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Friday, November 2, 2012

Barry Lett: New Works at Remuera Gallery

Photo: Nick Gresson
The renowned Tawharanui painter and sculptor Barry Lett is exhibiting at Remuera Gallery, opening at 3pm, Saturday November 10 and running for two weeks.

Having worked in sculpture for many years, over the last two years he has been working on paintings on rough-surfaced jigsaw-cut plywood. The works range from small to 3.5m wide.

From Remuera Gallery: Over recent years, Barry Lett has built up a reputation as a sculptor for his large dog sculptures in wood or stone. Best known of these is probably ‘Big Rock Dog’, a large work covered in a skin of scoria stone which was awarded first prize in the inaugural Stoneleigh Sculpture Award Exhibition at the Auckland Botanic Gardens in 2008. He also worked in bronze and is mainly known for his extensive series of quirky bronze dogs. 

In 2009 Barry Lett stopped making sculpture and returned to painting. This exhibition of recent paintings is his first solo show in over five years. In an interview Barry Lett commented... 'To get back into painting I experimented with working on a building plywood called shadow clad which has a one way texture designed to look like rough sawn timber. It is used a lot on rural buildings. After much trial and error exploring the possibilities of this material, I developed a technique to make complex cut out and re–assembled jigsaw–like paintings. I arranged the one way texture in multiple directions and developed painting methods that made good use of the rough sawn nature of the surface.' All the works in this exhibition are made this way.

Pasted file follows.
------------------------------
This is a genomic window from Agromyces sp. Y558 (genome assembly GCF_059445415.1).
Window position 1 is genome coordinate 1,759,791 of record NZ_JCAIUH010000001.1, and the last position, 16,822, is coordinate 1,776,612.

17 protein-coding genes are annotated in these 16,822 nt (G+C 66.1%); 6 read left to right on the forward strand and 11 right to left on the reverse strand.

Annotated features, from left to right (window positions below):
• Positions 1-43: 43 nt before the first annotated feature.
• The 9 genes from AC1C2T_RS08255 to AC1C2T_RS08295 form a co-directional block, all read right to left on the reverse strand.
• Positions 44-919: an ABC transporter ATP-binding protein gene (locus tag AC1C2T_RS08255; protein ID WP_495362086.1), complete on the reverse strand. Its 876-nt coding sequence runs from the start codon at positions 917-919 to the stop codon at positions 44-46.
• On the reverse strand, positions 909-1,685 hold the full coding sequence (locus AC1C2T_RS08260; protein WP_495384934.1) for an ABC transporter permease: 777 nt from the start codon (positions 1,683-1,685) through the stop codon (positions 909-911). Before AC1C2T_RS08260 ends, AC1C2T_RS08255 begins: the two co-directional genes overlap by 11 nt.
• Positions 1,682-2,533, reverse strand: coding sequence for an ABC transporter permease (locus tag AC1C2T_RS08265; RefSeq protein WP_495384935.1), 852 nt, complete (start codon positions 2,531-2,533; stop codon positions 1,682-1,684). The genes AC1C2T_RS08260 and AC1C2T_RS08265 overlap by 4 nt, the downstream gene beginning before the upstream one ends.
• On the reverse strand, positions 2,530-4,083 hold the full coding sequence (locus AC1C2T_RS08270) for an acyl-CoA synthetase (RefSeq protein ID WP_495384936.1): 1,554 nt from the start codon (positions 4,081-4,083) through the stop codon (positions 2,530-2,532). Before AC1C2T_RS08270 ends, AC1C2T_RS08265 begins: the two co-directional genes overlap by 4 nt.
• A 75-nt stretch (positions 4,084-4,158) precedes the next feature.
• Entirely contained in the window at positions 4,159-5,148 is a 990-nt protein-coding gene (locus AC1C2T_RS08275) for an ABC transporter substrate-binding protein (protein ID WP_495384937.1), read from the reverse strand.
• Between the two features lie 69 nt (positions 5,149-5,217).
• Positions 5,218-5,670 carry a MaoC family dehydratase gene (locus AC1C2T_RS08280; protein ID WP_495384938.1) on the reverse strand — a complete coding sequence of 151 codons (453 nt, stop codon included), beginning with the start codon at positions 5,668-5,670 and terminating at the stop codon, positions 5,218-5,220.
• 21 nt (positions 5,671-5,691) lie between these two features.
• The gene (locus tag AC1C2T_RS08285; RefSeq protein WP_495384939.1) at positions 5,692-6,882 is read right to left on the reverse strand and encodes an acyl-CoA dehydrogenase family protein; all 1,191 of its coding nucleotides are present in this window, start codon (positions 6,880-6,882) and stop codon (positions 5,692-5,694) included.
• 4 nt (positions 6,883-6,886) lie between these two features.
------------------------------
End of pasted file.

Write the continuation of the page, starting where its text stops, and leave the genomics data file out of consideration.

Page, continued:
Head II 2012 - acrylic on plywood 590x487mm

The content of these works ranges from a single image to quite complex compositions that include people, animals, plants and various objects. 

In all the works, smaller or larger, I use the same process of construction which is not unlike that of a stone mason. Each part of a work is established separately i.e. drawn on the plywood, cut out and painted. This ‘finished’ part is then laid on fresh ply and drawn around to establish the next interlocking shape which is then cut out, painted and glued to the first shape. By this method a painting can grow, or ‘inflate’ in any direction to any scale. Colour decisions also evolve to resonate against each other. 

To start with I tried to ‘build’ a painting to fit a pr-established plan but found that the painting seemed to develop a ‘life of its own’ and not stick to the blueprint. I found it best to allow this to happen and the unexpected combinations of shape and colour made for a more exciting journey. As long as these ‘pop ups’ contributed to the poetic narrative and worked as integral parts of the pictorial space they were made welcome.

The Umbrellas 2012 - acrylic on plywood 1625x1809mm   

The Flagbearers 2012 - acrylic on plywood 3504x1665mm

Remuera Gallery
Scott Dargaville,
360 Remuera Rd,
ph. (+64 9) 524 7403

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